In previous posts, I’ve described some clever phrases that have emerged from succession planning meetings such as the slime factor and the cringe factor.  Here are two more phrases coined by non-HR folks.:

The porpoise– an employee whose performance goes up and down.  He does not sustain performance improvements after coaching ends.  Once he thinks he isn’t being watched any more, he goes back to bad habits until a new problem re-starts the coaching cycle.

Sunspots – Similar to porpoises, sunspots do best when being watched, but for different reasons.  Sunspots like attention and are constantly seeking positive feedback.  They shine brightly when their work is getting attention.  They grow dim and performance slides backwards when the light is not shining on them.

Managers have to bring porpoises from poor to good and they have to bring sunspots from good to great.  Both porpoises and sunspots require too much energy from the manager – they are high maintenance.  The focus should be on getting them to perform well whether or not they are being watched. 

Descriptions of Gen Y employees indicates that this group will tend toward being sunspots who want accolades for performing normal job responsibilities.  As a manager, focus on delegation and independence to get them working independently.  Otherwise they’ll suck their energy needs out of you.

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That introversion thing again…

Broader role, Geek 5, Org savvy, Uncategorized

We’ve talked a lot about introversion and how it can impact the career of many geeks.  It is a key part of the Geek 5 risks as part of the resistance to a broader role.  There was also a post about Jennifer Kahnweiler’s book, The Introverted Leader

Dan McCarthy over at Great Leadership just did a nice post on introversion.  It is called “How to be a more approachable, sociable leader“.  He provides many useful tips on how to overcome some introverted tendencies.  I like that he focuses on small, achievable changes – such as setting a goal for how many people to approach on a daily basis.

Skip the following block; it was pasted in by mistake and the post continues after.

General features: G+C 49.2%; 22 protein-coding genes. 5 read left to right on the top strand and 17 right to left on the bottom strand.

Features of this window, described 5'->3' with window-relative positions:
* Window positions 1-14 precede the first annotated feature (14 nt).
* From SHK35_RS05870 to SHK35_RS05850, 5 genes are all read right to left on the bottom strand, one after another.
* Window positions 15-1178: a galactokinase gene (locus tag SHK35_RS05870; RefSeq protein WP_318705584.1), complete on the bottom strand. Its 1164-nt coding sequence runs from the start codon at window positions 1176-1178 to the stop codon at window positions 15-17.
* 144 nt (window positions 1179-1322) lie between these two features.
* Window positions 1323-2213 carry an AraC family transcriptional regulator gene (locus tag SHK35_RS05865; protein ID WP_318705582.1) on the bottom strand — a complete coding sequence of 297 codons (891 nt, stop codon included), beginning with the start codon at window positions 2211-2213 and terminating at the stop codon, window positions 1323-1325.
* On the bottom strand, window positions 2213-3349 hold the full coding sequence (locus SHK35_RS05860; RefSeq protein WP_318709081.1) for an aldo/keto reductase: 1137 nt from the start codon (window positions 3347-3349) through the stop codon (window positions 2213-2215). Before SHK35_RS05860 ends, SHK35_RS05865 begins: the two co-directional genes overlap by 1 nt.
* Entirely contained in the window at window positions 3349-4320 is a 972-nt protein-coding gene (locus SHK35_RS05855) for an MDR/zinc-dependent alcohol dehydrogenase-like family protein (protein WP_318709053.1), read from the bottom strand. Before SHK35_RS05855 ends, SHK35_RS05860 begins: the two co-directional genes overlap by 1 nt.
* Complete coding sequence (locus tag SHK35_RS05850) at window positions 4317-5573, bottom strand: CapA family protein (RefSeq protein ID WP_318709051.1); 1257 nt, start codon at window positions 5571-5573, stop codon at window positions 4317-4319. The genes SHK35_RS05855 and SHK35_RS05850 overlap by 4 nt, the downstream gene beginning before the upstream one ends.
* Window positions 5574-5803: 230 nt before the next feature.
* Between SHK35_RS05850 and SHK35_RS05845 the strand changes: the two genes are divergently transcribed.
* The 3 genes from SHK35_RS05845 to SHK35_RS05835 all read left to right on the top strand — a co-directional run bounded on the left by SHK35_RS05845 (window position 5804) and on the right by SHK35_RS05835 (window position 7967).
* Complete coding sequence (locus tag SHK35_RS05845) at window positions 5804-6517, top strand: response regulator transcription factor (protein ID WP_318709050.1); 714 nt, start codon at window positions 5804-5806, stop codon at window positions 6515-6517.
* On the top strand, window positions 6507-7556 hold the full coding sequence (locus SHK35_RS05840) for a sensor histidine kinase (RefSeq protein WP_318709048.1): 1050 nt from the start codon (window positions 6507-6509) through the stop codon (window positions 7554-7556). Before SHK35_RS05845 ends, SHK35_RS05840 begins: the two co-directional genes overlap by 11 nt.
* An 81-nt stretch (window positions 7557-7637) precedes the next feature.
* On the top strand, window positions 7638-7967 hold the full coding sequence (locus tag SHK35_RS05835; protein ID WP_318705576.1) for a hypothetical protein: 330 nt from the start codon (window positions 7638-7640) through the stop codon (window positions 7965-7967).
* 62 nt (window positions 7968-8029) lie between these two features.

Several of his suggestions match suggestions from this blog – such as smiling and listening more.  He also talks about the need to do more personal disclosure (appropriate disclosure) in order to build rapport.  Dan also suggests several books related to building relationships and charisma.  I’m not familiar with the books, but they’re probably worth a scan on Amazon.

Check out his post for another perspective and more advice about introversion.

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Geek Fun: Superheros & Statistics

Geek Fun, Uncategorized

Wired Magazine has an amusing article about Geek superheros.  For a laugh, check it out.

The same issue of the magazine has an insightful article about statistics.  The article is called, Clive Thompson on Why We Should Learn the Language of Data.  It does a nice job of explaining how people need to understand data and statistics in order to understand claims about topics like global warming and the economic recovery.

The article reinforces a truth I learned in graduate school – statistics and data can be manipulated to prove almost any point desired.  To have truth in data and science, it is important to choose valid and reliable measures, justify the ones being used and  interpret them objectively.  If a statistical study does not explain the source of the data and any assumptions made about the data, you should interpret the results with suspicion.  Manipulated data should not outweigh other evidence and common sense.